A Bloody Business by Dylan Struzan

business
Fun Fact: Dylan Struzan’s husband, Drew Struzan illustrated the cover art for this book. Drew Struzan is also the creator of art for Star Wars, Indiana Jones, Back To the Future, Harry Potter, and many other film posters. ON THE 100TH ANNIVERSARY OF PROHIBITION, LEARN WHAT REALLY HAPPENED.

**Disclaimer: I was given a copy of this novel by the publisher for the intent of an honest review. Sending me a novel will, under no circumstances, win the author a glowing review. It WILL win an honest one IF I like the novel enough to finish it, which sometimes doesn’t happen. **

In 1919, the National Prohibition Act was passed, making it illegal across America to produce, distribute, or sell liquor. With this act, the U.S. Congress also created organized crime as we know it. Italian, Jewish, and Irish mobs sprang up to supply the suddenly illegal commodity to the millions of people still eager to drink it. Men like Lucky Luciano and Meyer Lansky, Dutch Schultz and Bugsy Siegel, Al Capone in Chicago and Nucky Johnson in Atlantic City, waged a brutal war for power in the streets and on the waterfronts. But if you think you already know this story…think again, since you’ve never seen it through the eyes of one of the mobsters who lived it.

Called “one of the most significant organized crime figures in the United States” by the U.S. District Attorney, Vincent “Jimmy Blue Eyes” Alo was just 15 years old when Prohibition became law. Over the next decade, Alo would work side by side with Lansky and Luciano as they navigated the brutal underworld of bootlegging, thievery and murder. Alo’s later career included prison time and the ultimate Mob tribute: being immortalized as “Johnny Ola” in The Godfather, Part II.

Introduced to the 91-year-old Alo living in retirement in Florida, Dylan Struzan based this book on more than 50 hours of recorded testimony–stories Alo had never shared, and that he forbid her to publish until “after I’m gone.” Alo died, peacefully, two months short of his 97th birthday. And now his stories–bracing and violent, full of intrigue and betrayal, hunger and hubris–can finally be told.

As far as I’m concerned, the years directly before and after prohibition and the events leading up to and following prohibition are the most interesting in American history. There’s no mystery why there are so many books and movies written to take place in that time period. Obviously, those were hard times. But, no matter how much I learn about those years and the people who lived them, I am always more than willing to learn more and experience more–even through the mediums of fiction and art.

I can only imagine the things Struzan learned while researching for A Bloody Business. And, what a telling title, too! Being released 100 years after the National Prohibition Act  was passed was a happy coincidence, right? But, getting down to the grit of this review, I feel like I should warn you–the book is not what you might expect. It is less story, more historical account, but it isn’t as seamless as most would like it to be.

First, as most readers of historical novels would expect, there is language used within the text in both speech and expression that is unique to that era. There are lines like “Old Bill Rockafeller was a flimflammer,” tucked in here and there, which really made me think my granddad may have been telling me the story. I don’t mean that to be a negative, either, but it does take some getting used to at first if you don’t read a lot of stories from this time period.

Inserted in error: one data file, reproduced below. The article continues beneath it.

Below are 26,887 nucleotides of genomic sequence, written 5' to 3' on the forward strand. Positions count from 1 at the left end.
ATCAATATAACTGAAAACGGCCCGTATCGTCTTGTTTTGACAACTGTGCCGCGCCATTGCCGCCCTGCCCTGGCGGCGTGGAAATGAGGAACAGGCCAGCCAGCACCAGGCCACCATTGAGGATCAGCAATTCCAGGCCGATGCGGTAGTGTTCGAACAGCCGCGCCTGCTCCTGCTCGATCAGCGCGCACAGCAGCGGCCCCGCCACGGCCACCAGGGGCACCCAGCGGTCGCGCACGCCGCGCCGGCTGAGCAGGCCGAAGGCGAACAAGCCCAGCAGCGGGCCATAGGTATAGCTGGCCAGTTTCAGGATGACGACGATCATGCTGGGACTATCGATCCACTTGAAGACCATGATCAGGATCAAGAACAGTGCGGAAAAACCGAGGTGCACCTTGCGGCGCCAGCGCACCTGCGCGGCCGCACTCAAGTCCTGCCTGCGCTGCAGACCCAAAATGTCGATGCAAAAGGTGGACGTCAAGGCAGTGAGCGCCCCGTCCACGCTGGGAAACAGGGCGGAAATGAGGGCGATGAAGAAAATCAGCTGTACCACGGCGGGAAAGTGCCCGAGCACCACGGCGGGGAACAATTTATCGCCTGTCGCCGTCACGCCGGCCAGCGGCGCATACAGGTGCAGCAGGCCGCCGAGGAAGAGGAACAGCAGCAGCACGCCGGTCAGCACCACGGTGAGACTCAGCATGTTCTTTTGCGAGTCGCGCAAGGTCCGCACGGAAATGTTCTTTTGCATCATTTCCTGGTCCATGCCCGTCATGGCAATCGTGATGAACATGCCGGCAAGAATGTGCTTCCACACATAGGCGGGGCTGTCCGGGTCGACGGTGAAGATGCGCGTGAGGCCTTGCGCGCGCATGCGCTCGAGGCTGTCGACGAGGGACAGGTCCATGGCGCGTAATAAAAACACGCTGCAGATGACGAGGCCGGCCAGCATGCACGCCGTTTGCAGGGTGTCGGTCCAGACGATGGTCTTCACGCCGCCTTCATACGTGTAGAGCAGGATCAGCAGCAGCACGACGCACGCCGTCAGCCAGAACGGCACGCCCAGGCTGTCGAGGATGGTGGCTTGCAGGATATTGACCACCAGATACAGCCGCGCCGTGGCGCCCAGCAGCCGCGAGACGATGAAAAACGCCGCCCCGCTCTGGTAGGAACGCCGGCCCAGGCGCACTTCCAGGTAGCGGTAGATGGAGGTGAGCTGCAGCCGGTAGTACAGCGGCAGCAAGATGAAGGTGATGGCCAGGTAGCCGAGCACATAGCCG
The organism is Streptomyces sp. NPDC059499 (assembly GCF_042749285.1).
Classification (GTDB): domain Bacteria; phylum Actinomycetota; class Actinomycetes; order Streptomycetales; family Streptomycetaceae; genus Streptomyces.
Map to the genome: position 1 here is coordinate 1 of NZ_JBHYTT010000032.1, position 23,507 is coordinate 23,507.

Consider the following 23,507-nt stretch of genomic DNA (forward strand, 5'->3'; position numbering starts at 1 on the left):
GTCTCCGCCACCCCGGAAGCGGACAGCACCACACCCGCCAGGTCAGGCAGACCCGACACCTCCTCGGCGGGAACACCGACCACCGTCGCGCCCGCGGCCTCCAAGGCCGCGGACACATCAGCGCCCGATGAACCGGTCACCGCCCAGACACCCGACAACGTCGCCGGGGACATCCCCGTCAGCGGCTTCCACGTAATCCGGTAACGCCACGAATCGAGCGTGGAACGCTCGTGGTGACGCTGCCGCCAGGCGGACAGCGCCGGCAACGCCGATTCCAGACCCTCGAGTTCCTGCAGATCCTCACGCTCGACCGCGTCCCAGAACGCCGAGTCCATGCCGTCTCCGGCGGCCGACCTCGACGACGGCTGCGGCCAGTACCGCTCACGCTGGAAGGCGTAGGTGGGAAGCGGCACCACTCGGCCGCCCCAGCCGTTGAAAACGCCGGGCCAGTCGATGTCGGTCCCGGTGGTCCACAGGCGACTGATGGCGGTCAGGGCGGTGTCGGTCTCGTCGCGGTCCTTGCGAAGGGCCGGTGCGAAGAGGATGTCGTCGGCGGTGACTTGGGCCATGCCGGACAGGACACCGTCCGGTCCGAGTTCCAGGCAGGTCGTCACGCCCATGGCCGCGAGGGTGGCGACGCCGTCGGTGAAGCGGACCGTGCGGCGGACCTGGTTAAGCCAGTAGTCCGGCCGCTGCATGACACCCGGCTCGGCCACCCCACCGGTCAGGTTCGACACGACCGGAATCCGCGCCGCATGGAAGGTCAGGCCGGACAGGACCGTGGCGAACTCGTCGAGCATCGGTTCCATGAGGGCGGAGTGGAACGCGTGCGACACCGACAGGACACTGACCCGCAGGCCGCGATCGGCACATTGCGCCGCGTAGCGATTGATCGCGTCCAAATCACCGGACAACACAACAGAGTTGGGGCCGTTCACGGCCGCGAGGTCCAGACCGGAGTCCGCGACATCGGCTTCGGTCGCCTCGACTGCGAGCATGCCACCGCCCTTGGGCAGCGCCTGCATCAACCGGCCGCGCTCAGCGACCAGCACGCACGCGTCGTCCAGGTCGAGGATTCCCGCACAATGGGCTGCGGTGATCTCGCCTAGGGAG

I’m not sure if I should even mention characterization since Dylan Struzan actually met with a man who was called “one of the most significant organized crime figures in the United States” and listened to more than 50 hours of recorded testimony (see blurb above). I think she knocked it right out of the park. I think Dylan Struzan knew, probably within a week or two of research, exactly how her characters operated, what drove them to be the way they were, and got everything perfect, from mannerisms to thoughts, within the first few pages of a rough draft. I could be wrong, but I suspect I’m not.

There were bits of story here and there I feel could have been cut out during her first few rounds of edits and revisions, but those pieces are iffy, meaning they could have stayed or gone and nobody would have been the wiser. Usually in that case, a writer would cut those bits, but sometimes they get left and it doesn’t really change anything. It just takes a reader longer to read the story. Obviously, that can sometimes lead a reader to get bored and walk away and, because of this, I would urge the author to think about this next time she sits down to revise a novel. It’s not a deal breaker–but, it’s a slippery slope leading toward boredom.

I feel it worth noting, however, that the plot itself is little more than prohibition and organized crime itself. As a historical account, I feel like the story was delivered in an informal way (obviously), but an effective delivery was certainly given. After a few pages, you can imagine how Dylan Struzan may have felt whilst giving her interview of Alo. Maybe he said something like, “Well, ya see, what happened was…” and she began her notes. Probably not, but it’s very easy to imagine the story having formed that way. It certainly isn’t what I might call a campfire tale, but it bridges the gap between today’s more technologically advanced generations and the generation that our great grandparents grew up in. There are themes expressed that we can all relate to.

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If you feel like this novel is for you, you can find it in most formats at Amazon.com.

If you’d like to learn more about Dylan Struzan at Titan Books, find out about previous releases, or just nose around, you should do that, too. 

 

 

 

 

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The Smoke by Simon Ings

The SmokeQuick FYI before we begin this review…

You know when you’re a kid and you’re minding your own business, just sitting down somewhere behaving, and then out of nowhere your older sibling comes along and sideswipes your entire head with a giant, heavy, feather pillow, knocking you into the floor? And before you even knew what happened, they just keep hitting you with the pillow? That’s what this book will do to you if you’re not carefully paying attention.